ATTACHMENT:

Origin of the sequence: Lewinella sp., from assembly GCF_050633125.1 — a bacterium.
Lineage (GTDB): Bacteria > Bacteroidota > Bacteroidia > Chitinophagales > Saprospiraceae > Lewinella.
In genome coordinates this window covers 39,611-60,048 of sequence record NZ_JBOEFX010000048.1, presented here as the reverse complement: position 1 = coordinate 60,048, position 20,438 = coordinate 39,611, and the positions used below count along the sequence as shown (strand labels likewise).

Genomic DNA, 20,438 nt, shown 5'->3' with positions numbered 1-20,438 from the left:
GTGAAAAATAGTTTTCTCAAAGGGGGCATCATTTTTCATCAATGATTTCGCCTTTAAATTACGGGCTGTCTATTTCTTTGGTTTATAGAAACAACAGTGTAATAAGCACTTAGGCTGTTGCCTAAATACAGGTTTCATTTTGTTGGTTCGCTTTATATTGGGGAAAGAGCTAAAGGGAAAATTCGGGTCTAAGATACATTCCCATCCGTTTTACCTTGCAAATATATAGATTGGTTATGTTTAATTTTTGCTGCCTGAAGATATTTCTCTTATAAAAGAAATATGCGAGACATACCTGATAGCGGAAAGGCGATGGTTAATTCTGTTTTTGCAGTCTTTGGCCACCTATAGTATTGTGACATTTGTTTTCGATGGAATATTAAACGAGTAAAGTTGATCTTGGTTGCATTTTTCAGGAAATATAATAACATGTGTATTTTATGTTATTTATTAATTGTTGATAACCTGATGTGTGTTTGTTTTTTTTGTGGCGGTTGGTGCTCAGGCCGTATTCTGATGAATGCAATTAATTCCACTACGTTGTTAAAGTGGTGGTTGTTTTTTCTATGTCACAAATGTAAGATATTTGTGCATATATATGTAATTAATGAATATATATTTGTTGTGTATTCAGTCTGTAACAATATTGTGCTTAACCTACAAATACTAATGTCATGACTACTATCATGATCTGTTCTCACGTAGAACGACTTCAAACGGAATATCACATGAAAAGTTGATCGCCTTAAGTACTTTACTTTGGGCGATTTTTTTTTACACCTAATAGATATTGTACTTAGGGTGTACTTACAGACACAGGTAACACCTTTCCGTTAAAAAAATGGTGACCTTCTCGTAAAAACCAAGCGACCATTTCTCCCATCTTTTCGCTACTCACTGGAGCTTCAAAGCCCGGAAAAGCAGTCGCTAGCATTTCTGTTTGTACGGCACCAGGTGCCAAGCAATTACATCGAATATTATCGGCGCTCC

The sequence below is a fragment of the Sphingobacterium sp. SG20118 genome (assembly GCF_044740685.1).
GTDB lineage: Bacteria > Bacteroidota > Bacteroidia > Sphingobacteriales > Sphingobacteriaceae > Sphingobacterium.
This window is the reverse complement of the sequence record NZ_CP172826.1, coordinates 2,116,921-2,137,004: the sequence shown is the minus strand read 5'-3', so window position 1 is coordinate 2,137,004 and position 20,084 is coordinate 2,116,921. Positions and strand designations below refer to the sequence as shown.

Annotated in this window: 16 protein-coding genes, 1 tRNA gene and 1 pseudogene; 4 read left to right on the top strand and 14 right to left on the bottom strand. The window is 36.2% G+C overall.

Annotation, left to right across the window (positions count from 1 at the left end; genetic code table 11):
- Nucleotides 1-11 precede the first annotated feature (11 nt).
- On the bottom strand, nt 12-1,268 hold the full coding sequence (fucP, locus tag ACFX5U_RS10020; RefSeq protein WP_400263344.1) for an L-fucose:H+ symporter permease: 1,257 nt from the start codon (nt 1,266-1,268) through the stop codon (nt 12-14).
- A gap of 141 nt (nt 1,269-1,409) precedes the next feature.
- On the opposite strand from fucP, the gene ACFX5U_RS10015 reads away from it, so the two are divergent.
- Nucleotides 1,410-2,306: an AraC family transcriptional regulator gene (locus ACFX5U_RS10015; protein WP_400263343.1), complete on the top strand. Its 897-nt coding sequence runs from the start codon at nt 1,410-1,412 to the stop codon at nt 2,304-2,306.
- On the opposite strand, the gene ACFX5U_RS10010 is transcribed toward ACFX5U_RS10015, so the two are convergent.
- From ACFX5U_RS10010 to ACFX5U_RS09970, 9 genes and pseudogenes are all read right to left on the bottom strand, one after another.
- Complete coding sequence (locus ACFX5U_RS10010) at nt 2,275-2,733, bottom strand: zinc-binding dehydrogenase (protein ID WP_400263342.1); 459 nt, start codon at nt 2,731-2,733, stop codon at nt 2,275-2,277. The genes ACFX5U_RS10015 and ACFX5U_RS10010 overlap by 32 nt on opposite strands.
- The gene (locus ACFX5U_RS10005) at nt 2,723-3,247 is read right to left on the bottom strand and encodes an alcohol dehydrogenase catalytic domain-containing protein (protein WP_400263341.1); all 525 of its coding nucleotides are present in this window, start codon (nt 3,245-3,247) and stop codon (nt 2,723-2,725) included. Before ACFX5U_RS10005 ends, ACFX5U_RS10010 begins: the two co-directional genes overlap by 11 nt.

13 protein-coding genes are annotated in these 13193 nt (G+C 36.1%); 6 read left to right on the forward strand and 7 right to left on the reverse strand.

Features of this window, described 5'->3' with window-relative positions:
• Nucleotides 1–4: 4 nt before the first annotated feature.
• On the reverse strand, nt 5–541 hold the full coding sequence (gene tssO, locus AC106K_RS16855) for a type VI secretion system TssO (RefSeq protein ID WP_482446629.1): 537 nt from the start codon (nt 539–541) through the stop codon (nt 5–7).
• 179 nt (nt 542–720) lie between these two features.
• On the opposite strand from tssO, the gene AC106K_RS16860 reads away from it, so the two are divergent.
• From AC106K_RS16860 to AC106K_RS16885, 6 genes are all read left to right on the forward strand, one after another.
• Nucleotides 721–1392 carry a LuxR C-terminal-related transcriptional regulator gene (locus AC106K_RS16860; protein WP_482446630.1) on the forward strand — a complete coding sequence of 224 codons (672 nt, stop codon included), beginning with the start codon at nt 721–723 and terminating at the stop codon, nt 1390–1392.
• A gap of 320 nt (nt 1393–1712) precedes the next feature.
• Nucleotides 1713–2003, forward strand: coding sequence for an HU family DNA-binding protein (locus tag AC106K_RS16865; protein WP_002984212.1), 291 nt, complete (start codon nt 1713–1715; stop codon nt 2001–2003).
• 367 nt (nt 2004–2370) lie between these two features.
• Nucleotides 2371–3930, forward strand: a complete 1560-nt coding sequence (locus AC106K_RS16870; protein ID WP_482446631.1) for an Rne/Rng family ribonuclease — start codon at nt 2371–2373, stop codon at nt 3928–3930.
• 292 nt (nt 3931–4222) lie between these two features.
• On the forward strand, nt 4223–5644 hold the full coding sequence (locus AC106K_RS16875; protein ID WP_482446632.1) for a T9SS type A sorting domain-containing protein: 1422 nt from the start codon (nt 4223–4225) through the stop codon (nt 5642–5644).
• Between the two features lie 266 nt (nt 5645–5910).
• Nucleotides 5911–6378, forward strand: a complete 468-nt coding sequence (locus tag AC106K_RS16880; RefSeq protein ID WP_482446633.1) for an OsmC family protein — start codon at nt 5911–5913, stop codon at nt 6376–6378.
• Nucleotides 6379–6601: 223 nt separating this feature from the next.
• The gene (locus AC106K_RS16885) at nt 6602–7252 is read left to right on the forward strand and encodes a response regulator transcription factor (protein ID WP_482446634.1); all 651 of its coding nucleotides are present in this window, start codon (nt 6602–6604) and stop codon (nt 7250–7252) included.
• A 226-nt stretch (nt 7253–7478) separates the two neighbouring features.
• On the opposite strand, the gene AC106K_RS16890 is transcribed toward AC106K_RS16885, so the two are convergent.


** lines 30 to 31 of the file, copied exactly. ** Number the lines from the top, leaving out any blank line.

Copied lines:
• 367 nt (nt 2004–2370) lie between these two features.
• Nucleotides 2371–3930, forward strand: a complete 1560-nt coding sequence (locus AC106K_RS16870; protein ID WP_482446631.1) for an Rne/Rng family ribonuclease — start codon at nt 2371–2373, stop codon at nt 3928–3930.